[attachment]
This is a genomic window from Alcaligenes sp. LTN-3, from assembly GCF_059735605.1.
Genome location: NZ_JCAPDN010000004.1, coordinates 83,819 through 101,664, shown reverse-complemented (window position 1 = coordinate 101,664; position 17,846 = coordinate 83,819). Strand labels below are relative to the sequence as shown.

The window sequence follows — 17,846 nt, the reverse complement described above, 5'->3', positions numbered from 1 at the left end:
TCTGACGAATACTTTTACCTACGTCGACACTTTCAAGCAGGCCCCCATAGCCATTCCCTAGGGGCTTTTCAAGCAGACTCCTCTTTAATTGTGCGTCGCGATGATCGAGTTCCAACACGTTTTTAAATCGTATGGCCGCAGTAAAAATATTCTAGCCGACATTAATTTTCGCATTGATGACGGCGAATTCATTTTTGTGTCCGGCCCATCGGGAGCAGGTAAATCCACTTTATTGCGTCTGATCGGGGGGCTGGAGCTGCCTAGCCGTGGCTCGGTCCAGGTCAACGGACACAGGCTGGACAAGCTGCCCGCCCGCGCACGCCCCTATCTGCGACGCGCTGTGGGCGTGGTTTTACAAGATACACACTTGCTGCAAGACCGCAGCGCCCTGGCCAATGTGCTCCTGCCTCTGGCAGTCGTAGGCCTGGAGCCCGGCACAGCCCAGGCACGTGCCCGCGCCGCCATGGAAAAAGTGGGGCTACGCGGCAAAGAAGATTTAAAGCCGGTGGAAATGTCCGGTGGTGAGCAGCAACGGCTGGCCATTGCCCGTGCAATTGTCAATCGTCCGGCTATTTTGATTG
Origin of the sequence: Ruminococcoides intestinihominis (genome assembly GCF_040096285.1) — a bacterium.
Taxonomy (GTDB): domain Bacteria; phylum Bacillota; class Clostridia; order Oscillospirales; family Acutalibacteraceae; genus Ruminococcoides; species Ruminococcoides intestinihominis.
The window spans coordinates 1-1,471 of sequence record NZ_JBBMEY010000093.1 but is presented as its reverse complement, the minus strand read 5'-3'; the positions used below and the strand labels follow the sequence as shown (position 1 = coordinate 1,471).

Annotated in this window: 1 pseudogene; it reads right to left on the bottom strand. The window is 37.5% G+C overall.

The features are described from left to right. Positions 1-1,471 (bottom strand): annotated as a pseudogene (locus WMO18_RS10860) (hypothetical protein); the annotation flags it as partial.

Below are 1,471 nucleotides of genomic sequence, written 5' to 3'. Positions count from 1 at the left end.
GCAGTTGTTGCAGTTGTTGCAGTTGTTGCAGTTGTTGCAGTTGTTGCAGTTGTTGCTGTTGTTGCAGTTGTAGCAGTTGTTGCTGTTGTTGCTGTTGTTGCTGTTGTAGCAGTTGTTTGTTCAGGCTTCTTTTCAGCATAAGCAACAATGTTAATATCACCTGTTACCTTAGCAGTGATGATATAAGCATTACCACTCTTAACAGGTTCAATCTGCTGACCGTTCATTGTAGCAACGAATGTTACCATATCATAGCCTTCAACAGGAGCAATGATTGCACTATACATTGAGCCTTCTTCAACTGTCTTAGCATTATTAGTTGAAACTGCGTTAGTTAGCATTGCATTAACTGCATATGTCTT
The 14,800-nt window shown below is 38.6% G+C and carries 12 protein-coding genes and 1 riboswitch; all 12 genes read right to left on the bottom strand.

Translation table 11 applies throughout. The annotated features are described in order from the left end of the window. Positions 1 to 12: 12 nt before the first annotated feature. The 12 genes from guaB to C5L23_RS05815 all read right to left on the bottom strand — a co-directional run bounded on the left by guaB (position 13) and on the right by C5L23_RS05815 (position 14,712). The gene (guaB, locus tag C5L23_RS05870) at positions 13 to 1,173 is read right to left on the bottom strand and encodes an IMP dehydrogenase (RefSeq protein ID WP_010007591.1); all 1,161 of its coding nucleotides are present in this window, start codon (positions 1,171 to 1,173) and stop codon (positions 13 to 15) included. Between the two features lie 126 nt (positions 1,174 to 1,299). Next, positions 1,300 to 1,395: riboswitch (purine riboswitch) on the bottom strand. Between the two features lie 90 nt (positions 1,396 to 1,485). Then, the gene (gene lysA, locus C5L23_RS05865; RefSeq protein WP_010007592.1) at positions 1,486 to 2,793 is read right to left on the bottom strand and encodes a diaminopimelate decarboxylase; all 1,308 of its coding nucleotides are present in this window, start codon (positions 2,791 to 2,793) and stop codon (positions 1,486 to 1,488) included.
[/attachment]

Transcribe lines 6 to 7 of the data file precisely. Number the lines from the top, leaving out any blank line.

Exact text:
Taxonomy (GTDB): domain Bacteria; phylum Bacillota; class Clostridia; order Oscillospirales; family Acutalibacteraceae; genus Ruminococcoides; species Ruminococcoides intestinihominis.
The window spans coordinates 1-1,471 of sequence record NZ_JBBMEY010000093.1 but is presented as its reverse complement, the minus strand read 5'-3'; the positions used below and the strand labels follow the sequence as shown (position 1 = coordinate 1,471).